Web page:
City Council approved expanding and accelerating a total of 40 km of Toronto’s cycling network as part of the ActiveTO program.
On Thursday, the City approved of the initiative which includes approximately 25 kilometres of new bikeways along with the final approval and acceleration of 15 km of cycling routes, previously planned for this year, for a total of approximately 40 km of new on-street cycling lanes to be installed during 2020.
The ActiveTO cycling network plan – the largest expansion of Toronto’s on-street bike network ever in one year — was approved in a final vote of 23 to two.
“Connected bike routes, all of which were identified and approved from the Cycling Network Plan, will give people options and supplement subway lines to create an important relief valve for the transit system in the wake of COVID-19,” Mayor John Tory said.
“Bike lanes also support Toronto’s Vision Zero Road Safety plan, help safely get our frontline healthcare workers where they need to be, and allow people to be physically active while respecting physical distancing guidelines.
“Safe cycling lanes in Toronto and cities around the world are viewed as a critical part of COVID-19 restart and recovery planning.”
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According to the City, an expanded cycling network aims to allow people on bikes to move around Toronto safely, to better connect those on bikes to the places they need to go, and to mirror major transit routes to provide a safety valve for the TTC during a coronavirus restart and recovery.
“The proposed plan includes flexibility so that the bikeway installations can be adjusted based on considerations such as changing traffic volumes and the evolving needs of residents and businesses in the wake of the pandemic,” the statement said.
The cycling network will be expanded quickly through temporary installations by repurposing curb lanes along several key corridors.
Bloor Street East, University Avenue/Queen’s Park Crescent and Dundas Street East would be among the first installations.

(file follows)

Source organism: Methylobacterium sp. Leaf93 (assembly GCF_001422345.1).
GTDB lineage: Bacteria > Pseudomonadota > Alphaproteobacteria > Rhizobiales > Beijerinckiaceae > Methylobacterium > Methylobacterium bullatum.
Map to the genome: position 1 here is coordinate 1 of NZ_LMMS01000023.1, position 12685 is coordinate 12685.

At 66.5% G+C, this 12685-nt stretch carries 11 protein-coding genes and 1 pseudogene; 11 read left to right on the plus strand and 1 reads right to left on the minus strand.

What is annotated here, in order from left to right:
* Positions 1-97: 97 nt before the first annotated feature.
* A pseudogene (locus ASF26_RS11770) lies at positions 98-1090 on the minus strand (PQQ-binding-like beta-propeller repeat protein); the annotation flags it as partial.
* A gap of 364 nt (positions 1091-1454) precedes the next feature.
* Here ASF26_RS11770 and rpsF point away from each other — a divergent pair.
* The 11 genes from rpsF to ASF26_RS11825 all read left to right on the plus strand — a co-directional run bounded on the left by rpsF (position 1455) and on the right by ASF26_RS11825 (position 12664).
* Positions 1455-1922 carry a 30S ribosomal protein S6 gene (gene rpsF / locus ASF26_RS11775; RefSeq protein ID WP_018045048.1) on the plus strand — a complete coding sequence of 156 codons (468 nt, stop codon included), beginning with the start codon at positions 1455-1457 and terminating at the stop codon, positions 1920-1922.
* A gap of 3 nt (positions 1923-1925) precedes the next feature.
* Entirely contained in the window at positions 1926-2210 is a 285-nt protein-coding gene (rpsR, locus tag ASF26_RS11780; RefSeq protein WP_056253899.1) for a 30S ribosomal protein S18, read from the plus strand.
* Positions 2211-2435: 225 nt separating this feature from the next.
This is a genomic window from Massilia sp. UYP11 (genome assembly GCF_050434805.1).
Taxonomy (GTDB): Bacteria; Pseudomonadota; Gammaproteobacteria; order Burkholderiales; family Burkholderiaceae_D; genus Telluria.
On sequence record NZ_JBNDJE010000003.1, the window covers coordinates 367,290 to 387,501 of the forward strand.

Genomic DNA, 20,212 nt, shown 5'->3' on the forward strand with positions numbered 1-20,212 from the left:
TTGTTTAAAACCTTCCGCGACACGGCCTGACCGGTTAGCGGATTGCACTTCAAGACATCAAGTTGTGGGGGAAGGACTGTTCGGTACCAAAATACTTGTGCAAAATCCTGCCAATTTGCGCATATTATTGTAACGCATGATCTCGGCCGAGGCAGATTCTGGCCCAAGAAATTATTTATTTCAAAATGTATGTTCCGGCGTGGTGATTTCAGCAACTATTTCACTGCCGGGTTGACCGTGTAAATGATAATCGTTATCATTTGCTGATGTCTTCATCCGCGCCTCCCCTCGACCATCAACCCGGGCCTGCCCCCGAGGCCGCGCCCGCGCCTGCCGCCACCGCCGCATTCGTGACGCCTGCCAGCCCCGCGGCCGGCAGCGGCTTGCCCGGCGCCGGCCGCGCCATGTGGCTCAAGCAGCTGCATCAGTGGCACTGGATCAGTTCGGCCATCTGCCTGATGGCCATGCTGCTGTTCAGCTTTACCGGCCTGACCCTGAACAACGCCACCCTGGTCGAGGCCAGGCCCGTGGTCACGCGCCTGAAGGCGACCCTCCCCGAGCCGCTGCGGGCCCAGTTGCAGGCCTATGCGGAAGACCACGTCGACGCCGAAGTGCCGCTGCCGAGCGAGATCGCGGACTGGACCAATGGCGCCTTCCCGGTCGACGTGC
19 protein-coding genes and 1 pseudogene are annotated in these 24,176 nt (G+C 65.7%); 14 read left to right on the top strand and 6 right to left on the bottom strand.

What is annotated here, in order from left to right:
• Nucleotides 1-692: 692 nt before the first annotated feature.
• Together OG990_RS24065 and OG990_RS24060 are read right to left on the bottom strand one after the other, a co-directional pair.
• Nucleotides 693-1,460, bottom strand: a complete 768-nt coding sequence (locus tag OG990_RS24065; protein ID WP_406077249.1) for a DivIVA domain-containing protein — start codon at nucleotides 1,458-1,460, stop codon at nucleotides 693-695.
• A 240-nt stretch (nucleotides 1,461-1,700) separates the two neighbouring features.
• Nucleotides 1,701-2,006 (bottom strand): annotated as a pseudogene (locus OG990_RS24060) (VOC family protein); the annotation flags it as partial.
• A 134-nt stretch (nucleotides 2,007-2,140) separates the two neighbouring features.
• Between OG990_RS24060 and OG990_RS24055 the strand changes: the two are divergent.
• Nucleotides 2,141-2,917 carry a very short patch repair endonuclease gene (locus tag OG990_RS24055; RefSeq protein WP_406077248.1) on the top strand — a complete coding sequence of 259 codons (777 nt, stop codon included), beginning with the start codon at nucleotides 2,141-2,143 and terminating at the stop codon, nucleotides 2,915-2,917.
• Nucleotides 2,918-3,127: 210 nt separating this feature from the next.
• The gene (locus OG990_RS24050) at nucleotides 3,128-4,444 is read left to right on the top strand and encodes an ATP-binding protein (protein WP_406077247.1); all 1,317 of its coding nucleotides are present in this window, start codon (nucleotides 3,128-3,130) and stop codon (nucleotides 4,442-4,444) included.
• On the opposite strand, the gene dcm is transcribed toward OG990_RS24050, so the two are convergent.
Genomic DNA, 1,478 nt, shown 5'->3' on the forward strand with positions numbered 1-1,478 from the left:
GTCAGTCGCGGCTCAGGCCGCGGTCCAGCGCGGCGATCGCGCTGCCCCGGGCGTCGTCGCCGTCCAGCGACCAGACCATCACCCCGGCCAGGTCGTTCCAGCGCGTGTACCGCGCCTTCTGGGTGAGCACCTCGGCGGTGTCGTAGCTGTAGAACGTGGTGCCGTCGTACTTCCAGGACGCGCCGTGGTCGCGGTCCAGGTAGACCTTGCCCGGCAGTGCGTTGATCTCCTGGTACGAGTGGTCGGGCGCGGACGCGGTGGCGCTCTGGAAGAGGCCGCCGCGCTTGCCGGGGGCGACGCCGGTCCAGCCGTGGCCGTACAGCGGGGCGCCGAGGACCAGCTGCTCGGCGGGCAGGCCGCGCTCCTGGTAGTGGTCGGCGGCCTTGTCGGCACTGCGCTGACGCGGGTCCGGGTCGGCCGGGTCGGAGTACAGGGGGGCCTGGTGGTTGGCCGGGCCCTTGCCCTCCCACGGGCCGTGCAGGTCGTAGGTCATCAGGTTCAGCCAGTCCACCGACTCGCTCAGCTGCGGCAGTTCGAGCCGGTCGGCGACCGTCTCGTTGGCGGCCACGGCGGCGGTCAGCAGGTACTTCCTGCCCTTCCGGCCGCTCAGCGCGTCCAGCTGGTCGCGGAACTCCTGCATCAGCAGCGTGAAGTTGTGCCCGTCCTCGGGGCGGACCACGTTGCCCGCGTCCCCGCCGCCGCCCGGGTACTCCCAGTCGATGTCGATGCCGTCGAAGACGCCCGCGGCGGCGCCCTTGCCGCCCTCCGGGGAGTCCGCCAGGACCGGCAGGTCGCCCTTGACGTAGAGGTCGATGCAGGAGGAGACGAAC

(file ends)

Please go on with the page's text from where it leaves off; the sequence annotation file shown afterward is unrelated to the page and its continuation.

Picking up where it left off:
The approved work also addresses other gaps in the network including locations in North York and Scarborough and includes acceleration of the Bloor West Bikeway Extension, as well as streetscape improvements and temporary bike lanes on Danforth Avenue.
Delivery of other Council-approved 2020 Cycling Network implementation projects will continue, but will be on an accelerated schedule, including the Bloor West Bikeway Extension.
Most of the ActiveTO bikeway initiatives are quick-start installations using temporary barricades and include minimal changes to existing street design.
As part of the City’s focus on main street revitalization in the wake of the pandemic, the City will also create more public space and patios, while making a “more beautiful street and pilot active transportation infrastructure” on Danforth Avenue, from Broadview Avenue to Dawes Road.
While vehicle traffic volumes are currently very low, City traffic data shows that a significant number of people have continued to rely on cycling as an important transportation choice over the past several weeks. The data also suggests that many people are choosing cycling instead of riding transit, and typically cycling volumes in Toronto increase as temperatures warm up.
At the April 30 City Council meeting, staff were requested to look at more active transportation as a crucial part of the City’s restart and recovery plan and in anticipation of changes in traffic patterns.
The ActiveTO program was developed by Toronto Public Health and Transportation Services to provide more space for people to be physically active and improve physical distancing as part of the City’s restart and recovery in the wake of the coronavirus.
Other programs as part of ActiveTO include major weekend road closures along City trails to make space for people, alleviate weekend and holiday crowding, and ensure there is room to be physically active and respect physical distancing.
The program also includes a plan for more than 50 km of Quiet Streets being planned or installed around the city. Quiet Streets are neighbourhood streets that are shared space for people, bikes and slow-moving, local vehicle traffic.